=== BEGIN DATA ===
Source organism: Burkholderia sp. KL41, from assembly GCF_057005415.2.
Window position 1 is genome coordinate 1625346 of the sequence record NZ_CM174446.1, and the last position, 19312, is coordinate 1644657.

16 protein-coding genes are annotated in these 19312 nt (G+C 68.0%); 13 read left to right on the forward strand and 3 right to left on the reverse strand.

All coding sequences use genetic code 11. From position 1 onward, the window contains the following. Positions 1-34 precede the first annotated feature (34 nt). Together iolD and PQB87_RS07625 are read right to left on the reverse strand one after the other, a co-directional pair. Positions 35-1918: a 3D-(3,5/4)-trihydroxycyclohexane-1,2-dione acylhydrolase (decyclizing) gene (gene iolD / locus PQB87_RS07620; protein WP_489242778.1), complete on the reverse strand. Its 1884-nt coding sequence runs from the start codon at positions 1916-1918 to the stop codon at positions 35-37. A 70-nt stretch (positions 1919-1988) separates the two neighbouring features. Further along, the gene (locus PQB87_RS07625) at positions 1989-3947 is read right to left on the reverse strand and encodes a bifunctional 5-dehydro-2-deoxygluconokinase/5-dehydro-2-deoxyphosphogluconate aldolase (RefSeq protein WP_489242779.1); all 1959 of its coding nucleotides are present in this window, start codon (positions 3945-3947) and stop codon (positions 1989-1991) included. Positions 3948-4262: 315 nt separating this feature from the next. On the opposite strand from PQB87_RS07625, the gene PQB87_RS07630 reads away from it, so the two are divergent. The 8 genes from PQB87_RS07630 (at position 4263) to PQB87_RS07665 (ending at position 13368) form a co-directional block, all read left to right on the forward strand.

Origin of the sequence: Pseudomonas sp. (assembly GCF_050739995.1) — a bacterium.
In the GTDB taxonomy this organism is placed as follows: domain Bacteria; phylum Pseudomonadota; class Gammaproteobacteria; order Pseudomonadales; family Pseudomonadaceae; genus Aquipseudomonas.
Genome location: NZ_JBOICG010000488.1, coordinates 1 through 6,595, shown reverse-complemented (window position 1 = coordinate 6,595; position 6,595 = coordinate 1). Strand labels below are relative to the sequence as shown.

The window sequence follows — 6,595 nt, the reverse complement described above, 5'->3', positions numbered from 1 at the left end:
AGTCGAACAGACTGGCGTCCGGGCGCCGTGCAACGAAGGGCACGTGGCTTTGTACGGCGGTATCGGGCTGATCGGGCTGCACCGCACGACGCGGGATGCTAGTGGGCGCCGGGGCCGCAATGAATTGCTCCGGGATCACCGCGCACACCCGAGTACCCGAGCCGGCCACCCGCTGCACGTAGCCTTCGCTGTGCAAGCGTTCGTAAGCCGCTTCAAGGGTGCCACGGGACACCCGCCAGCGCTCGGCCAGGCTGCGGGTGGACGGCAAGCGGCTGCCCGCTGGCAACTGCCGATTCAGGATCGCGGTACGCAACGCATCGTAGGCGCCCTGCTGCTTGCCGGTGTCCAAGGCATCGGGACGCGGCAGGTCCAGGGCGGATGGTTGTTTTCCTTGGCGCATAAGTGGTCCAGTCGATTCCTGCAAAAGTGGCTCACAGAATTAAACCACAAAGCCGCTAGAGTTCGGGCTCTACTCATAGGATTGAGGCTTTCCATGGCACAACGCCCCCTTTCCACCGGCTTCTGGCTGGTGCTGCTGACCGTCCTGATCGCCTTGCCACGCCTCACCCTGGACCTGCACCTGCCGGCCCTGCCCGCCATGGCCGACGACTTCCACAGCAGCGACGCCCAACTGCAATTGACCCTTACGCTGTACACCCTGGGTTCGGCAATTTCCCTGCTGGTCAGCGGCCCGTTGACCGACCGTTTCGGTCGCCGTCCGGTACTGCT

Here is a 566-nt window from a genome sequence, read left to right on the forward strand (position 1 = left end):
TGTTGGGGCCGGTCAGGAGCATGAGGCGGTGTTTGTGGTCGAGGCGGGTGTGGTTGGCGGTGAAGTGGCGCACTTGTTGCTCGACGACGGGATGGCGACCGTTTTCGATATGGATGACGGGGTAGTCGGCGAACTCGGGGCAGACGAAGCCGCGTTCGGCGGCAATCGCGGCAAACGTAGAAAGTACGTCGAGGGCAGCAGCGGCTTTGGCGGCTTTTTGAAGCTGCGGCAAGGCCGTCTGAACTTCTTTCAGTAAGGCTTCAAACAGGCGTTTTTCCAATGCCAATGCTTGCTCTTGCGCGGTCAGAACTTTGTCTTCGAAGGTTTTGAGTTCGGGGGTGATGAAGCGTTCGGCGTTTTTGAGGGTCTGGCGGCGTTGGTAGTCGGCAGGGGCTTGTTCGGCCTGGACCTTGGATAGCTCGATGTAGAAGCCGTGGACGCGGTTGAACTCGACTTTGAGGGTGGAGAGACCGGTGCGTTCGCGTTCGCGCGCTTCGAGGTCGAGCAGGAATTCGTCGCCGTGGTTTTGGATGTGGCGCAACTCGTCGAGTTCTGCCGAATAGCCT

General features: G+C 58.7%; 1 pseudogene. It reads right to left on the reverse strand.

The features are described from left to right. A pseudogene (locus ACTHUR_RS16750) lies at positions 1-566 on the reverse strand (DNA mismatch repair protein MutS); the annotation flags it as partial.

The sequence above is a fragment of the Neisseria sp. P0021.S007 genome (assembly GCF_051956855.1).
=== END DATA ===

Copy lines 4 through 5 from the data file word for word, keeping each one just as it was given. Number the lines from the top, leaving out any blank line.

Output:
All coding sequences use genetic code 11. From position 1 onward, the window contains the following. Positions 1-34 precede the first annotated feature (34 nt). Together iolD and PQB87_RS07625 are read right to left on the reverse strand one after the other, a co-directional pair. Positions 35-1918: a 3D-(3,5/4)-trihydroxycyclohexane-1,2-dione acylhydrolase (decyclizing) gene (gene iolD / locus PQB87_RS07620; protein WP_489242778.1), complete on the reverse strand. Its 1884-nt coding sequence runs from the start codon at positions 1916-1918 to the stop codon at positions 35-37. A 70-nt stretch (positions 1919-1988) separates the two neighbouring features. Further along, the gene (locus PQB87_RS07625) at positions 1989-3947 is read right to left on the reverse strand and encodes a bifunctional 5-dehydro-2-deoxygluconokinase/5-dehydro-2-deoxyphosphogluconate aldolase (RefSeq protein WP_489242779.1); all 1959 of its coding nucleotides are present in this window, start codon (positions 3945-3947) and stop codon (positions 1989-1991) included. Positions 3948-4262: 315 nt separating this feature from the next. On the opposite strand from PQB87_RS07625, the gene PQB87_RS07630 reads away from it, so the two are divergent. The 8 genes from PQB87_RS07630 (at position 4263) to PQB87_RS07665 (ending at position 13368) form a co-directional block, all read left to right on the forward strand.

Origin of the sequence: Pseudomonas sp. (assembly GCF_050739995.1) — a bacterium.